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[149] late to retire, he was confronted also by the Second and Third divisions of the army of the Frontier, under Herron, the largest of the formidable armies which had been created in Missouri, the theater of war from the beginning of strife. They were hurled against him simultaneously, bold in the confidence of their superiority in armaments and numbers. It was a situation for the Confederate commander that must have appalled any one not endowed with a nerve that grew steadier when threatened by such imminent danger. His men were untried, were involuntary levies for the most part, and under leaders whom they had not known or chosen; ill fed, badly armed, without tents or sufficient clothing in the severe weather, and suffering from unaccustomed hardships and privations. When he formed his small army of 10,000 to face the approach of two armies each of that strength, if not in numbers, yet in all physical respects in evident superiority, he realized the task before him and quailed not; met them squarely, fought them fairly, and whipped them with a courage that was sublime and a success almost miraculous. Is it at all singular that he retired from his position, when it is a wonder that he held it at all? So he concludes the report of the action with the satisfying explanation following:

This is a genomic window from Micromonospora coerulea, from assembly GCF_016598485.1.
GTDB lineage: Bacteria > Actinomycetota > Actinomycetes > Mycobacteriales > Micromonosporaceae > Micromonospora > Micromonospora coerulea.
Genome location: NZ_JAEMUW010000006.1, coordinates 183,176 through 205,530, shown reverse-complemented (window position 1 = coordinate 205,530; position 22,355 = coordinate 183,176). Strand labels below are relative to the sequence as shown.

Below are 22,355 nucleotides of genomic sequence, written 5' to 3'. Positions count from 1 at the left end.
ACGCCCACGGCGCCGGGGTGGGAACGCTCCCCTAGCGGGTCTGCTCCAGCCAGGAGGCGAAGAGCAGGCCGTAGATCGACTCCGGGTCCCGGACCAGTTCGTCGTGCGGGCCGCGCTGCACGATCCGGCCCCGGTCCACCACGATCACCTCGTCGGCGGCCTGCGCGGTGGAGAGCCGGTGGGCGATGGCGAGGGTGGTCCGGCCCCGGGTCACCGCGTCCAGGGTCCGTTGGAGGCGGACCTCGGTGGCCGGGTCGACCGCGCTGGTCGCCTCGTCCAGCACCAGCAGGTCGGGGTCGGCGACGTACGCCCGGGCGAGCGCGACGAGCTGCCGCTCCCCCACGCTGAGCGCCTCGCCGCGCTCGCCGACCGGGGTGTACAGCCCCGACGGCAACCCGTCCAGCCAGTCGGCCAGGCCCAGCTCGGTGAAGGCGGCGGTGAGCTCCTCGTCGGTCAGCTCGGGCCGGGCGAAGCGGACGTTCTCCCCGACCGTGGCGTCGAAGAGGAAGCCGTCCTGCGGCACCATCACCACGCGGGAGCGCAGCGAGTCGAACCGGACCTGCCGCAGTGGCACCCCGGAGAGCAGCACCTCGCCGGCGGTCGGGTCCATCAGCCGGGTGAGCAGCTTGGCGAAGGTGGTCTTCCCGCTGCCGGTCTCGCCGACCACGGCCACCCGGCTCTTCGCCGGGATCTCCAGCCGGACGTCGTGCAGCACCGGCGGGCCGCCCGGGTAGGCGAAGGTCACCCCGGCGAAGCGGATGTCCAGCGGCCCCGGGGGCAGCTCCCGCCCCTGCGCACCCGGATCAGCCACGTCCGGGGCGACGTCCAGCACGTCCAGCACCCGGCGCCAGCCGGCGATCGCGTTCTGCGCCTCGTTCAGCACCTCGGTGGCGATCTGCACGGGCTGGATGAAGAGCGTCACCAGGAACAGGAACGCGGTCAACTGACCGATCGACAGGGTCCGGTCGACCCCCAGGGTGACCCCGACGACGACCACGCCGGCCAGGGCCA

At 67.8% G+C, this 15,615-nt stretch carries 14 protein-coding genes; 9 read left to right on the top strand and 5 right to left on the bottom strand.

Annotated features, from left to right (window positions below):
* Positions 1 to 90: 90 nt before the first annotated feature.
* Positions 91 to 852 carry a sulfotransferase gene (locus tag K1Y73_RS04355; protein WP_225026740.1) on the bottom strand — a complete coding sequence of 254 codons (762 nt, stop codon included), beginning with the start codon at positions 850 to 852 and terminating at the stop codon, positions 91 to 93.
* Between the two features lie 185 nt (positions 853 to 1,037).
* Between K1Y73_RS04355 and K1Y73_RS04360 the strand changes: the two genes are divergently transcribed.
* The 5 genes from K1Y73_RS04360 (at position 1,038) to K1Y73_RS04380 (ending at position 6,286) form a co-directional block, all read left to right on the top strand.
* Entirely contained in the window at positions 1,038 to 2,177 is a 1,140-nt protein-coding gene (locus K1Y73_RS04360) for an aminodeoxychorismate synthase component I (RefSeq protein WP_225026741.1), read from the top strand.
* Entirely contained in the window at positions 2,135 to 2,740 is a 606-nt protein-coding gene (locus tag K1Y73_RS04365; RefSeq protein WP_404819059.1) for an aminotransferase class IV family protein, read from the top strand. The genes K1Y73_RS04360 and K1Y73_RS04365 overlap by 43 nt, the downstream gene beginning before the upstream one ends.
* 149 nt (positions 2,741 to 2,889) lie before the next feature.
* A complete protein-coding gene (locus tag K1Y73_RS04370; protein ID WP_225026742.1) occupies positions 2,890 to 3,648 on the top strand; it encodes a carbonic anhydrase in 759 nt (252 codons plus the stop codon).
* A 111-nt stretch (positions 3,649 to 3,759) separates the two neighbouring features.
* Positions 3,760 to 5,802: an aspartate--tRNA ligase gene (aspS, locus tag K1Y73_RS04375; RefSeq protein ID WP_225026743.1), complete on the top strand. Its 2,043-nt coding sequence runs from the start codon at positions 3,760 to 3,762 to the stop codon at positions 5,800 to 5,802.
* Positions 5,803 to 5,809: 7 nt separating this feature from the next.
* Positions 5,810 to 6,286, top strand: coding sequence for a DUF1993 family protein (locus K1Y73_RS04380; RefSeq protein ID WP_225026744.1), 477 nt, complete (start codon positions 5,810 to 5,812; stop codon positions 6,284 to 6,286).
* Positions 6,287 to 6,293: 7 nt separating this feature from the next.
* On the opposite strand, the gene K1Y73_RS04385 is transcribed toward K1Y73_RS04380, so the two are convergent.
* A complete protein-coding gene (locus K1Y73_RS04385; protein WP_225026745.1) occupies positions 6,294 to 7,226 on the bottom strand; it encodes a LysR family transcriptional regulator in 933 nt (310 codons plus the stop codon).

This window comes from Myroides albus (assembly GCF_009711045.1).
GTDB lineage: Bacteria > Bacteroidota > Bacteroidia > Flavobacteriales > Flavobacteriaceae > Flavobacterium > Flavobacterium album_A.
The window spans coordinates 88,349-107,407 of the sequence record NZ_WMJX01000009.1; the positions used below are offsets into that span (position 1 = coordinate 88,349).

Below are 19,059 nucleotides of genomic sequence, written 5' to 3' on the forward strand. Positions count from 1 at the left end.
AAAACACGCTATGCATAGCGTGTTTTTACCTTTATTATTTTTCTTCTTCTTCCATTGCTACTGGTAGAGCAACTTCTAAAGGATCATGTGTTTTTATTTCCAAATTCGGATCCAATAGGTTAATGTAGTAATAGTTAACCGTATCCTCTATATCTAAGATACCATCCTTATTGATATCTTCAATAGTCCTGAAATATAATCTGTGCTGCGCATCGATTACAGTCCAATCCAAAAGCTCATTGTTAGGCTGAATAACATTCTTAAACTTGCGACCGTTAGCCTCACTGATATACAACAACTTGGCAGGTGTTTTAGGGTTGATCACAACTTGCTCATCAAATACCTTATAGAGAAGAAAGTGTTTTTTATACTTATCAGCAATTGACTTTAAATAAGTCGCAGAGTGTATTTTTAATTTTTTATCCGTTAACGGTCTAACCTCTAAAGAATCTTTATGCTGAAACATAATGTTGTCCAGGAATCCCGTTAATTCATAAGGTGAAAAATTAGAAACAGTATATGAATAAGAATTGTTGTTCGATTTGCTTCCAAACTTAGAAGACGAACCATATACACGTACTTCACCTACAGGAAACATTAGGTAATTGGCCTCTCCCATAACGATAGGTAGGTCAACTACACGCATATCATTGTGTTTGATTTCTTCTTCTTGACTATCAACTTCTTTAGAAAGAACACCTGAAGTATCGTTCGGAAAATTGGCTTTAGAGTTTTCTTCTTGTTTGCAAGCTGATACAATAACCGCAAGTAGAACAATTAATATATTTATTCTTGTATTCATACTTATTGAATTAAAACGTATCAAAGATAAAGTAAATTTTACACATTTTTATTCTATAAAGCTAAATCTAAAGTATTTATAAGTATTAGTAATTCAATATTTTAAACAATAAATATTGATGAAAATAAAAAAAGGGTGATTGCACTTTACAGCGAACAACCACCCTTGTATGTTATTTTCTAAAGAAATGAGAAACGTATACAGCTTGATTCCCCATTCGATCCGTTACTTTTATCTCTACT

Considering the strength of my command, as compared with the enemy; considering that my men were destitute of food, their wagons 39 miles in the rear, and not to be brought forward without imminent danger of being lost; that my small supply of ammunition was reduced far below what would be necessary for another day's fighting, and that my battery animals were literally dying of starvation and could not be foraged in the presence of a superior force of the enemy, I determined to retire, and gave the necessary orders for that purpose. Cavalry was extended along both sides of the Cove creek road, distant 2 or 3 miles from it, from near Prairie Grove to the mountains, and scouts were thrown upon all routes leading toward the enemy's position. The prisoners and captured property were removed. At 12 o'clock the rear guard of

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